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How Preston medics helped a patient barely able to breathe for three years - when nobody else could

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When Iain Clark was last wheeled through the doors of the endoscopy unit at the Royal Preston Hospital, he could barely breathe.

He credits the treatment he received there for giving him his life back and has now returned to thank the staff responsible - and the doctor who listened to him.

Iain Clark returns to the Royal Preston to thank Dr. Aashish Vyas for listening to him - and putting an end to three years of misery.

Iain Clark returns to the Royal Preston to thank Dr. Aashish Vyas for listening to him - and putting an end to three years of misery.

Dr. Aashish Vyas leads the Airways team at the hospital and diagnosed a condition in Iain which had left specialists elsewhere stumped.

The reunion was the result of a presentation Iain gave to the board of the trust which runs the Royal Preston, in which he stressed the importance of medics hearing what their patients have to say.

“Dr. Vyas was the first doctor who had listened,” Iain says. “He knows the human body better than me, but I know my body better than him.”

And Iain was convinced that his difficulty breathing was not stemming from his lungs, but his throat.

Speech and language therapist, Jessica Blakemore, helps diagnose patients with breathing difficulties - and works on ways to fix them.

Speech and language therapist, Jessica Blakemore, helps diagnose patients with breathing difficulties - and works on ways to fix them.

At the age of 37, the fit and active father-of-two returned home from work one day in July 2015 and, within moments, his life had changed.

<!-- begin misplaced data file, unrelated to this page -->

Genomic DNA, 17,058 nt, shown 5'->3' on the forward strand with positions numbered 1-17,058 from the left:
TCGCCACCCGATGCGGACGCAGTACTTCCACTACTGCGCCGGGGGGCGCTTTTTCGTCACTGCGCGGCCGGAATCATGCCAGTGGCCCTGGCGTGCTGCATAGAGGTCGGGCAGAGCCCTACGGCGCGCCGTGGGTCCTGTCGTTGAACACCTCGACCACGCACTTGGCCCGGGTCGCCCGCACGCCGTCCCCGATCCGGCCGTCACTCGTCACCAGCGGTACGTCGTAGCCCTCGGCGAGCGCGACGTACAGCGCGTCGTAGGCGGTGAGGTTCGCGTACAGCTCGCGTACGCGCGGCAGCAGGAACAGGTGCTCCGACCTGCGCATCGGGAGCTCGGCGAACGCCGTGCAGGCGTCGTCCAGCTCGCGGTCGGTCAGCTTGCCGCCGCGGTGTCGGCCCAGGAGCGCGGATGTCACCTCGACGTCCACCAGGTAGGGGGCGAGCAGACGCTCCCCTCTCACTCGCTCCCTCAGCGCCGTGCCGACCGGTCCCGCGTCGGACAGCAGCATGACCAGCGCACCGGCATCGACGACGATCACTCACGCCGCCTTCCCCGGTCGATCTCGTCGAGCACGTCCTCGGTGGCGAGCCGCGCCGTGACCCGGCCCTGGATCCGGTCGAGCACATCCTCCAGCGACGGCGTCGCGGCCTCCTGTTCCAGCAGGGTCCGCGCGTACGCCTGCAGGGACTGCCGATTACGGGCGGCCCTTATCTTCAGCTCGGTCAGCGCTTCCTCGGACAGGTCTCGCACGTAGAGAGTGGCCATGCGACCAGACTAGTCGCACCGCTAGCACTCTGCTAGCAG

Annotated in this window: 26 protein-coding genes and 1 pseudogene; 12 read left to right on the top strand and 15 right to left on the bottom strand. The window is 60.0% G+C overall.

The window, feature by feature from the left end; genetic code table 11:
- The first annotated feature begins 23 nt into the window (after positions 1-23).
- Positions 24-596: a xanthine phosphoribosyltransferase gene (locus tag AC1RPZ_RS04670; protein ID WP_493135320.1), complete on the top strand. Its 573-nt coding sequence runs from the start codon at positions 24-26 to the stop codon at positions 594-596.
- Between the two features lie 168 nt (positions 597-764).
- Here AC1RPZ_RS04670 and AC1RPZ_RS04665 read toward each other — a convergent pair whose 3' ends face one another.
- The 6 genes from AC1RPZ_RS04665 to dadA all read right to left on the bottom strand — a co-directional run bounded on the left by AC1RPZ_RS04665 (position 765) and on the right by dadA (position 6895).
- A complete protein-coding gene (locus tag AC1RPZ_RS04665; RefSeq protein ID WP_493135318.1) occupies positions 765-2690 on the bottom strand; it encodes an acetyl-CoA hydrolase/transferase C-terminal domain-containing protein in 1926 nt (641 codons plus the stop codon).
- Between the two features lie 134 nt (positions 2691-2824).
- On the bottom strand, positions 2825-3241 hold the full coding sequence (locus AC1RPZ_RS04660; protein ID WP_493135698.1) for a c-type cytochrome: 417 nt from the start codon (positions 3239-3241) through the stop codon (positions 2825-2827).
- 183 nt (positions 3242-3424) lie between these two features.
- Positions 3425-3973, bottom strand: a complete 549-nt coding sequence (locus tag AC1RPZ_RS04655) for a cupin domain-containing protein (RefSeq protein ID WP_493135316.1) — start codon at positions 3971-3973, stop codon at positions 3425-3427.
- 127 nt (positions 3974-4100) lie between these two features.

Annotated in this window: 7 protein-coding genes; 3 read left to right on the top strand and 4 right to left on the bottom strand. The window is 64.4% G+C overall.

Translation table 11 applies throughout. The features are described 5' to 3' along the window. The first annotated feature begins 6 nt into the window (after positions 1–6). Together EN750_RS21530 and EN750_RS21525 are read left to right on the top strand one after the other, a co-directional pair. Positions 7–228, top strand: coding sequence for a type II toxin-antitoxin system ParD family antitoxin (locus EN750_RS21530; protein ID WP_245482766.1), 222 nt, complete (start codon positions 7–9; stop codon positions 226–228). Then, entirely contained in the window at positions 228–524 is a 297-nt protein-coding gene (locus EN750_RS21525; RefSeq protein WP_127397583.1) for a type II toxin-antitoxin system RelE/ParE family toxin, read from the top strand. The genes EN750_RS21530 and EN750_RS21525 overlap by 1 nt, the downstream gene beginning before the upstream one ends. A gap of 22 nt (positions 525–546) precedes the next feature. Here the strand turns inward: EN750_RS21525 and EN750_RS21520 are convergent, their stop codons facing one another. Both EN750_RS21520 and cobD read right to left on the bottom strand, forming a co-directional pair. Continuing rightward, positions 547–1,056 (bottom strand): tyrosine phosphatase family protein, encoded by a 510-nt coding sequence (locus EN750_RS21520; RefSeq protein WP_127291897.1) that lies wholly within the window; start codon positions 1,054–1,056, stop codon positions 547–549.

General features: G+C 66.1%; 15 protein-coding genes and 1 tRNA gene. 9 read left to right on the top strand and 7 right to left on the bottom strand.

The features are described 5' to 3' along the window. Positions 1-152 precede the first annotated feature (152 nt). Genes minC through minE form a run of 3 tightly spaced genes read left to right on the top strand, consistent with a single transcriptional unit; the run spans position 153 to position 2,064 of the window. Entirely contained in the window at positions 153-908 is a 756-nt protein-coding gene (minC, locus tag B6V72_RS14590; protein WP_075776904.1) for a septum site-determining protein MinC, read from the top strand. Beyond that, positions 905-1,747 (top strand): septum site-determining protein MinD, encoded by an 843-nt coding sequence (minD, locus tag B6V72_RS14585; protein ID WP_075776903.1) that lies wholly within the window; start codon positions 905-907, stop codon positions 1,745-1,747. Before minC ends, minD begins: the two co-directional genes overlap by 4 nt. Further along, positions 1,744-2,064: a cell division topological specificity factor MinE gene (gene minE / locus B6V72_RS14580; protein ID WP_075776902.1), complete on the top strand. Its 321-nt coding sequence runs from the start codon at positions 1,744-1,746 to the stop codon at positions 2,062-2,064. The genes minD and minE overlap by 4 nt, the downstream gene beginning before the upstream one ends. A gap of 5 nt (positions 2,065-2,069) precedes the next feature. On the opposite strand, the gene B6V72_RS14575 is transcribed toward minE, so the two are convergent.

“I had something to eat and that was it - I suddenly couldn’t breathe and couldn’t move.”

But it would be over two and a half years before Iain found out what was wrong. During that time, he was seen by doctors at two different hospitals in the North West and was tested for everything from cancer to Aids.

The first nine months after he fell ill were spent in and out of hospital, including spells in intensive care. “The nurses knew my name,” Iain recalls.

A normal airway as a patient breathes in, shown under endoscopy.

A normal airway as a patient breathes in, shown under endoscopy.

But in spite of the severity of his symptoms, he was always eventually discharged with nothing more than nebulisers and steroids, because nobody could diagnose the problem.

The former warehouse worker had to give up his job and could no longer be the father he wanted to be for his two young children. “A trip to Stonehenge wiped me out for four days. My daughter used to cry when she saw me [suffering],” Iain remembers.

His life finally changed when he was referred to the Airways team in Preston six months ago, where a diagnosis was delivered within an hour - after nearly three years of delay.

Dr. Vyas ordered a nasal endoscopy, which involves inserting a camera into the patient’s nose. The result came as no surprise to the consultant - it revealed a condition called Induced Laryngeal Obstruction (ILO).

The abnormal airway of a patient with Induced Laryngeal Obstruction - the space through which air can enter the lungs is reduced.

The abnormal airway of a patient with Induced Laryngeal Obstruction - the space through which air can enter the lungs is reduced.

Iain had been right - the root of the problem lay in his larynx at the back of his throat.

“In patients with ILO, the voicebox shuts down, so air literally cannot go in through your nose and into your lungs,” Dr. Vyas explains.

“We see up to 450 patients a year with very severe problems breathing. Sometimes it is misdiagnosed as asthma - or sometimes they do have asthma, but also other complicating factors which make [their] breathing problems resistant to normal therapy.”